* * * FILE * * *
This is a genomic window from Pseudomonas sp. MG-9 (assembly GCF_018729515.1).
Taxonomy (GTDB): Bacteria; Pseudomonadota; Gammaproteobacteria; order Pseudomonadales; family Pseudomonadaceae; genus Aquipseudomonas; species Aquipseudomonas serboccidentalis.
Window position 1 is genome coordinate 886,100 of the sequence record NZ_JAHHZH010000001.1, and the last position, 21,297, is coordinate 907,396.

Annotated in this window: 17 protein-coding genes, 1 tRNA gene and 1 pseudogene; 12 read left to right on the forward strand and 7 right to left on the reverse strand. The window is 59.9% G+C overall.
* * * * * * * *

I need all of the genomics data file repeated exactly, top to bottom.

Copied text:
This is a genomic window from Pseudomonas sp. MG-9 (assembly GCF_018729515.1).
Taxonomy (GTDB): Bacteria; Pseudomonadota; Gammaproteobacteria; order Pseudomonadales; family Pseudomonadaceae; genus Aquipseudomonas; species Aquipseudomonas serboccidentalis.
Window position 1 is genome coordinate 886,100 of the sequence record NZ_JAHHZH010000001.1, and the last position, 21,297, is coordinate 907,396.

Annotated in this window: 17 protein-coding genes, 1 tRNA gene and 1 pseudogene; 12 read left to right on the forward strand and 7 right to left on the reverse strand. The window is 59.9% G+C overall.